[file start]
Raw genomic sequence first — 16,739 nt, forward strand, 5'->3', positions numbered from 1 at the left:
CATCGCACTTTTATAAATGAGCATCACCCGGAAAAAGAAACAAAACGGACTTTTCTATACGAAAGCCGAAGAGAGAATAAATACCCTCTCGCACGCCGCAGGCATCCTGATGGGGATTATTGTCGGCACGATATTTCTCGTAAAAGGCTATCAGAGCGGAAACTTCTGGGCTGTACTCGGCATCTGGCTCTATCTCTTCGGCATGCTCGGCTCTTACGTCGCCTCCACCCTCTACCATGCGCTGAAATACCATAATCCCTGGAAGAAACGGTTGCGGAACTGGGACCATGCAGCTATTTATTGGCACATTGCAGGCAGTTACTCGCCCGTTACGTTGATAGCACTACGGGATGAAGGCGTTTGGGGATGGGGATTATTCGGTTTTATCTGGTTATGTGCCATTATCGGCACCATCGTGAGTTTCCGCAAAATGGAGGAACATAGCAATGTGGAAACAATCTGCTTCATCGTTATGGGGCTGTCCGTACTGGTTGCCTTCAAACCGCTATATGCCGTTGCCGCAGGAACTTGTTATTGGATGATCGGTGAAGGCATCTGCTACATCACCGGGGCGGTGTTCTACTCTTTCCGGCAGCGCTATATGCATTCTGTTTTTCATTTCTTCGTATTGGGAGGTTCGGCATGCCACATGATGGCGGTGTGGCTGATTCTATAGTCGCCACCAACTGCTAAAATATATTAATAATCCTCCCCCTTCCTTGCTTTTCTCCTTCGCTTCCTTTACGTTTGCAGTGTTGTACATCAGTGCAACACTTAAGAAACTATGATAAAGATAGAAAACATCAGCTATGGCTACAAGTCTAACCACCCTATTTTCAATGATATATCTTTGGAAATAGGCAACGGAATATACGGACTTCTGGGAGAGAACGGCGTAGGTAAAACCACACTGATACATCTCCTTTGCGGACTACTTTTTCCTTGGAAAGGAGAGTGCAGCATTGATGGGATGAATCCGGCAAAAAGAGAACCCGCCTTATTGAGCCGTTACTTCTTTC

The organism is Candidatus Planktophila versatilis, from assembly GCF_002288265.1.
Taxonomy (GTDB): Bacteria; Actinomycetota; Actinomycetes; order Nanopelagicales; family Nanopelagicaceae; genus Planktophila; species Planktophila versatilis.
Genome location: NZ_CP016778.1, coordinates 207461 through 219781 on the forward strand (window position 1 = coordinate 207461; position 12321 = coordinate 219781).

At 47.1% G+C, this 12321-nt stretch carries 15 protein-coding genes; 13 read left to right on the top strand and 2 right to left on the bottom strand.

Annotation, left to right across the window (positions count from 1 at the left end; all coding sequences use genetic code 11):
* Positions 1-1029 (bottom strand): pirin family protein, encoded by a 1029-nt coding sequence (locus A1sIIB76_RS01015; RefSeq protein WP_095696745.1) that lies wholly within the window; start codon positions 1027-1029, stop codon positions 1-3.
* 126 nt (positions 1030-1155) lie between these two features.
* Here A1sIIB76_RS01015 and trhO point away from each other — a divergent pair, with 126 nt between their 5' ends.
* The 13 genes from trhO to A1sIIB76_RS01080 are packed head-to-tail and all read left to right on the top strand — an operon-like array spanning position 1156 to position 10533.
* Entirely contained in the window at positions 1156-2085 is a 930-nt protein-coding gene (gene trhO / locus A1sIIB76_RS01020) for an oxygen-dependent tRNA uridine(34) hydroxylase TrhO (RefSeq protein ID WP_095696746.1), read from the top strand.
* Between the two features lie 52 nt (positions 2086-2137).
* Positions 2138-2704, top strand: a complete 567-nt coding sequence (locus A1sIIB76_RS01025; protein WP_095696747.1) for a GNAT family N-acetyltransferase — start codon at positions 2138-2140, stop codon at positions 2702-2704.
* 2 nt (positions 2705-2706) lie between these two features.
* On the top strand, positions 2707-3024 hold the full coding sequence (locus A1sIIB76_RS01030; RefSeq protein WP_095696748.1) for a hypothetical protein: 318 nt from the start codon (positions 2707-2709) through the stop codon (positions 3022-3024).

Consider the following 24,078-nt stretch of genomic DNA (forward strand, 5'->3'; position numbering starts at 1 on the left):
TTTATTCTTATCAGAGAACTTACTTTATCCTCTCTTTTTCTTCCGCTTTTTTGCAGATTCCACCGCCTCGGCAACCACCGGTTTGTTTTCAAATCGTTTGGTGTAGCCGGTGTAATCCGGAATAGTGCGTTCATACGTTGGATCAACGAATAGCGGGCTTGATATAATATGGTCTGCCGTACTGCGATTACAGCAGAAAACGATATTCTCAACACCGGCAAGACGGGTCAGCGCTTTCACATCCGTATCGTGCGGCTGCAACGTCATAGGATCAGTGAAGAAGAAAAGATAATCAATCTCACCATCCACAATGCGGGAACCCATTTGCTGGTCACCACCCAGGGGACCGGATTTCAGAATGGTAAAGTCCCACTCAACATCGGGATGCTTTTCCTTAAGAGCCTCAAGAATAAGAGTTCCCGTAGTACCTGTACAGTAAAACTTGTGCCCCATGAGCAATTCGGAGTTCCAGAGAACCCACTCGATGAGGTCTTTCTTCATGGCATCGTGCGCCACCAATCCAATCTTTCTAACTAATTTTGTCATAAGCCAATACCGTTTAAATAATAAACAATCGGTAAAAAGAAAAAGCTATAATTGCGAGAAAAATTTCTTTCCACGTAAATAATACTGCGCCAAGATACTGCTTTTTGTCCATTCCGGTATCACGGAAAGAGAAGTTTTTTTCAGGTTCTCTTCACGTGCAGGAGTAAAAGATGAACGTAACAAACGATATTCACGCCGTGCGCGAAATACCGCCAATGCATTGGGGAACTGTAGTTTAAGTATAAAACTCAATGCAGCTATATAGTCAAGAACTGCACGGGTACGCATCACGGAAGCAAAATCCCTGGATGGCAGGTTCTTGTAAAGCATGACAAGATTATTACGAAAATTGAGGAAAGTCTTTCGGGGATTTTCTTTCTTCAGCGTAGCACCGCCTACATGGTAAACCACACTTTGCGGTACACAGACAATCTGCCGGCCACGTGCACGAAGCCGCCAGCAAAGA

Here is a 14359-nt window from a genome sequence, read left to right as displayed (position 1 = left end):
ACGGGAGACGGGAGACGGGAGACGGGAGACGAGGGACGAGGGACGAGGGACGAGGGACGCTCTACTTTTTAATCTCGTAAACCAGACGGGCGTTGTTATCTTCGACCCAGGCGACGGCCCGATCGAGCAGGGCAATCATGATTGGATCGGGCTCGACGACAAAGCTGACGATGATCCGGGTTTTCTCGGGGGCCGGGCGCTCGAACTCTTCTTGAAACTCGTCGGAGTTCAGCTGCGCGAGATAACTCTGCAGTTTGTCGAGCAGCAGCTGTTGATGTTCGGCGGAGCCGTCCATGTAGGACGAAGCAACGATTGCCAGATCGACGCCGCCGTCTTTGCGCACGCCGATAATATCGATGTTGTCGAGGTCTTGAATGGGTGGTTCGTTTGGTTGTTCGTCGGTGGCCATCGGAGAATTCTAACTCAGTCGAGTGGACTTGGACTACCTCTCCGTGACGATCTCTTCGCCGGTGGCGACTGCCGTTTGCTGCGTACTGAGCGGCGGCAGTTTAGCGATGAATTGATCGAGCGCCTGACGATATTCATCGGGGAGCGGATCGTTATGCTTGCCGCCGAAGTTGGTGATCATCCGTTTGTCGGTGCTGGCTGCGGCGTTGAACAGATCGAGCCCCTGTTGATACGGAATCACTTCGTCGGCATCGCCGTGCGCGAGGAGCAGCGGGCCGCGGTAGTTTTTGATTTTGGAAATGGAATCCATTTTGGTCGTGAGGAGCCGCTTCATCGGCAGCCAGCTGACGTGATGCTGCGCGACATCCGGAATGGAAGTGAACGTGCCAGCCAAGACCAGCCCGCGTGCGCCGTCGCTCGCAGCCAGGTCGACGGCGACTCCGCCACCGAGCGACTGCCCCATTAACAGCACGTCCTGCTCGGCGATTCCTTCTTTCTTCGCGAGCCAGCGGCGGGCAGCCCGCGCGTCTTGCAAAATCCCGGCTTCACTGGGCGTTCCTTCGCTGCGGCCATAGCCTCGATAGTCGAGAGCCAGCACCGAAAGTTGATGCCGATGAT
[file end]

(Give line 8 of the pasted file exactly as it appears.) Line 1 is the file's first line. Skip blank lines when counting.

* Positions 1-1029 (bottom strand): pirin family protein, encoded by a 1029-nt coding sequence (locus A1sIIB76_RS01015; RefSeq protein WP_095696745.1) that lies wholly within the window; start codon positions 1027-1029, stop codon positions 1-3.